Producibility Elements Highlighted:
Primary: 3.1 Identify
Identify Key Characteristics
Sandia National Laboratories uses the Quality Function Deployment (QFD) process as the organizational aid in integrating the ability to determine product requirements from customers' needs and expectations, and ensure that these requirements are realized in a product or service. Integrating these customers' requirements into a commercial product is best accomplished through a step-by-step process, a primary reason for Sandia choosing QFD, a structured product planning and development tool, first used in Japan , to guarantee customer requirements are realized throughout the product life-cycle.
The QFD process is a structured activity that begins with a conceptual design and ends with a technical data package. In Phase I, a multi-disciplinary team translates key customer requirements into product measures that, if satisfied, will ensure customer satisfaction. Phase II translates the key product measures into parts characteristics. In Phase III, key parts characteristics are translated into manufacturing process characteristics. Finally, in Phase IV, these manufacturing process characteristics are translated into manufacturing process controls. This structured deployment of key requirements guarantees that the product development team maintains its focus on these requirements and realizes customer's needs and expectations repeatedly in the manufacture of the product.
Application of this process is demonstrated with Sandia's battery design. Since 1980, Sandia has used lithium/sulfur dioxide "D" cell batteries to provide highly reliable, continuous power (up to five years) in weapons applications. Because of the lab's responsibility to meet demanding DOE requirements, the Exploratory Battery Department demonstrated the feasibility of adapting an improved and innovative design to an established commercial lithium/thionyl-chloride battery technology that revolutionizes the way nuclear surety devices are powered in weapons. By using this new cell, in conjunction with new generation multichip module technology electronics, the size of the power supply can be reduced 50% and the service life doubled while maintaining ambitious safety and reliability requirements. To achieve this goal, the Product Realization Team utilized the QFD four stage process to guide the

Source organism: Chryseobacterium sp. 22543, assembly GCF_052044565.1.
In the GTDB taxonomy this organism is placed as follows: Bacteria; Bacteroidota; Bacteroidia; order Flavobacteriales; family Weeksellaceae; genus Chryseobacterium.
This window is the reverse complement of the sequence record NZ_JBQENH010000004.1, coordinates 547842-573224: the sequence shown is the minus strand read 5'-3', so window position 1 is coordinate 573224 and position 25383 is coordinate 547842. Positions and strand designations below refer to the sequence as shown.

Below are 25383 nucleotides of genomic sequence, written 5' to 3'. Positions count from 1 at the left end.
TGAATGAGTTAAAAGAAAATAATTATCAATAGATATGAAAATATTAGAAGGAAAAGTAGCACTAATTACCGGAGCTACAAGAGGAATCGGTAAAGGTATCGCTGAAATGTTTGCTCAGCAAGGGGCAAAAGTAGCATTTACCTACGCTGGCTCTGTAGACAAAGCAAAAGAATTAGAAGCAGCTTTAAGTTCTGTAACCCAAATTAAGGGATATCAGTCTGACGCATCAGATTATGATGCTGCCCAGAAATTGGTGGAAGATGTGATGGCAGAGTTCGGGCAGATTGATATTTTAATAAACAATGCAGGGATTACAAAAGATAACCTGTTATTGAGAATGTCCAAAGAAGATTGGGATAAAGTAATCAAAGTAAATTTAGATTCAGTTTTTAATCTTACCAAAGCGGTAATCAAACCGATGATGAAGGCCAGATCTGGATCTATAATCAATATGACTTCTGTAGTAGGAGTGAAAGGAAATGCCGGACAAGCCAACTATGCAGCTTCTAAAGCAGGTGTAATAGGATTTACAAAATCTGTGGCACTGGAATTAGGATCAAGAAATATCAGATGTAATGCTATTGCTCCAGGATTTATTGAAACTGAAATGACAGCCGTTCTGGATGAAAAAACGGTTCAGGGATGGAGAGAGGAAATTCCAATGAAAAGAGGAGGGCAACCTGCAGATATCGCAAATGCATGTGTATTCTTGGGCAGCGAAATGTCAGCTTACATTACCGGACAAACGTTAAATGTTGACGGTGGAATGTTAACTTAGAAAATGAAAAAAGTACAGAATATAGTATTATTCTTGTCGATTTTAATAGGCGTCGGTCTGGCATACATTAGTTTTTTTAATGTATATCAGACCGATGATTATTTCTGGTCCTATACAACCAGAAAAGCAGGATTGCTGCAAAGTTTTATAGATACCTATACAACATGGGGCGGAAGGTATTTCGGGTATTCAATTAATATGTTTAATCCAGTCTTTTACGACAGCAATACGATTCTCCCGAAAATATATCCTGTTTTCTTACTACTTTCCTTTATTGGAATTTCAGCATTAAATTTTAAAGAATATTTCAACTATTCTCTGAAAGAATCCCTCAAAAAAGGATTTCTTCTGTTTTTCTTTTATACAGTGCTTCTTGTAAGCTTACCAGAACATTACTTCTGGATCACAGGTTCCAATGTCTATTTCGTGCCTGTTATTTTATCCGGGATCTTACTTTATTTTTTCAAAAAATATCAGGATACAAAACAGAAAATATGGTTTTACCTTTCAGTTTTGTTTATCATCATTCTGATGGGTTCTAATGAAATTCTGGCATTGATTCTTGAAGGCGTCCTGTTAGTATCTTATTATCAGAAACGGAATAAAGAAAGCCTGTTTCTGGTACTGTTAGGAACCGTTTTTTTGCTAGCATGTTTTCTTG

technology transfer effort and to communicate progress to the customers.
Applying QFD to the battery design produced the following results: (1) a longer battery service life which increased the limited-life components exchange interval, resulting in time and cost savings in nuclear weapons stockpile maintenance and (2) comparable lithium/thionyl-chloride cell manufacturing costs to those for the lithium/sulfur dioxide cell, at the same manufacturing quality.
The technology to produce this product for Sandia National Laboratories applications was successfully transferred to a commercial manufacturer, Eagle Picher Industries, Inc., Joplin, MO, enabling it to produce a variation of this cell for commercial application. Additionally, the Exploratory Battery Department was awarded Sandia National Laboratories 1994 President's Silver Quality Award for this effort.